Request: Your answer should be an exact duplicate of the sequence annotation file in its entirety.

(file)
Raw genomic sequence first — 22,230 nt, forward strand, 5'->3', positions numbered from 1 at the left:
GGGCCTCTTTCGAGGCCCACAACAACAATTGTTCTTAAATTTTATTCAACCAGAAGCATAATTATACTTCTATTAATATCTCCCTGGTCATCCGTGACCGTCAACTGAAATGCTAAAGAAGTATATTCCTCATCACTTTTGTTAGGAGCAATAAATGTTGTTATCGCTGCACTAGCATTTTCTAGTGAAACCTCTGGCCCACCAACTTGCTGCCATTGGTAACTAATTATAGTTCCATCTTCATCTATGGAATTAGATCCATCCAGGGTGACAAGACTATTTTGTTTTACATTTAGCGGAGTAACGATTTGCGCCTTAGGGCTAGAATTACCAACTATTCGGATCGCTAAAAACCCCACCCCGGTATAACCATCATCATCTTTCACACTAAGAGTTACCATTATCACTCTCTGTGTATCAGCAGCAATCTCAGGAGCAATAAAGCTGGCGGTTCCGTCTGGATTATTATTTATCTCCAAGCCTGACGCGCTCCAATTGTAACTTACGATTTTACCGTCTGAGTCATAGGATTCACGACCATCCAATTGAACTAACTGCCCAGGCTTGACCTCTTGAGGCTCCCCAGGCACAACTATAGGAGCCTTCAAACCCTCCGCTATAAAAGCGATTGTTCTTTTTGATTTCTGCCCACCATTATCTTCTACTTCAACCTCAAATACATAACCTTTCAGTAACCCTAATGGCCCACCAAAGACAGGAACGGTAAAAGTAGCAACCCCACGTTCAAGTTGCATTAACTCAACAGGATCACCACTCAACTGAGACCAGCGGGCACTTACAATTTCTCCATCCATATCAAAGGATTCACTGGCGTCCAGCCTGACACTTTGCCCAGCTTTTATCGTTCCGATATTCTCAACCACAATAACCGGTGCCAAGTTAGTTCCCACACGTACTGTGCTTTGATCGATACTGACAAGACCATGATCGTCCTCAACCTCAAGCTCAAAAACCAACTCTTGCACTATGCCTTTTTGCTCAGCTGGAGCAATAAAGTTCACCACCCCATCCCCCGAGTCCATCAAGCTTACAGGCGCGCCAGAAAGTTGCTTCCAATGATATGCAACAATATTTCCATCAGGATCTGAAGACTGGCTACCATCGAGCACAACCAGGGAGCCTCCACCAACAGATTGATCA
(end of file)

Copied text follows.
Raw genomic sequence first — 22,230 nt, forward strand, 5'->3', positions numbered from 1 at the left:
GGGCCTCTTTCGAGGCCCACAACAACAATTGTTCTTAAATTTTATTCAACCAGAAGCATAATTATACTTCTATTAATATCTCCCTGGTCATCCGTGACCGTCAACTGAAATGCTAAAGAAGTATATTCCTCATCACTTTTGTTAGGAGCAATAAATGTTGTTATCGCTGCACTAGCATTTTCTAGTGAAACCTCTGGCCCACCAACTTGCTGCCATTGGTAACTAATTATAGTTCCATCTTCATCTATGGAATTAGATCCATCCAGGGTGACAAGACTATTTTGTTTTACATTTAGCGGAGTAACGATTTGCGCCTTAGGGCTAGAATTACCAACTATTCGGATCGCTAAAAACCCCACCCCGGTATAACCATCATCATCTTTCACACTAAGAGTTACCATTATCACTCTCTGTGTATCAGCAGCAATCTCAGGAGCAATAAAGCTGGCGGTTCCGTCTGGATTATTATTTATCTCCAAGCCTGACGCGCTCCAATTGTAACTTACGATTTTACCGTCTGAGTCATAGGATTCACGACCATCCAATTGAACTAACTGCCCAGGCTTGACCTCTTGAGGCTCCCCAGGCACAACTATAGGAGCCTTCAAACCCTCCGCTATAAAAGCGATTGTTCTTTTTGATTTCTGCCCACCATTATCTTCTACTTCAACCTCAAATACATAACCTTTCAGTAACCCTAATGGCCCACCAAAGACAGGAACGGTAAAAGTAGCAACCCCACGTTCAAGTTGCATTAACTCAACAGGATCACCACTCAACTGAGACCAGCGGGCACTTACAATTTCTCCATCCATATCAAAGGATTCACTGGCGTCCAGCCTGACACTTTGCCCAGCTTTTATCGTTCCGATATTCTCAACCACAATAACCGGTGCCAAGTTAGTTCCCACACGTACTGTGCTTTGATCGATACTGACAAGACCATGATCGTCCTCAACCTCAAGCTCAAAAACCAACTCTTGCACTATGCCTTTTTGCTCAGCTGGAGCAATAAAGTTCACCACCCCATCCCCCGAGTCCATCAAGCTTACAGGCGCGCCAGAAAGTTGCTTCCAATGATATGCAACAATATTTCCATCAGGATCTGAAGACTGGCTACCATCGAGCACAACCAGGGAGCCTCCACCAACAGATTGATCA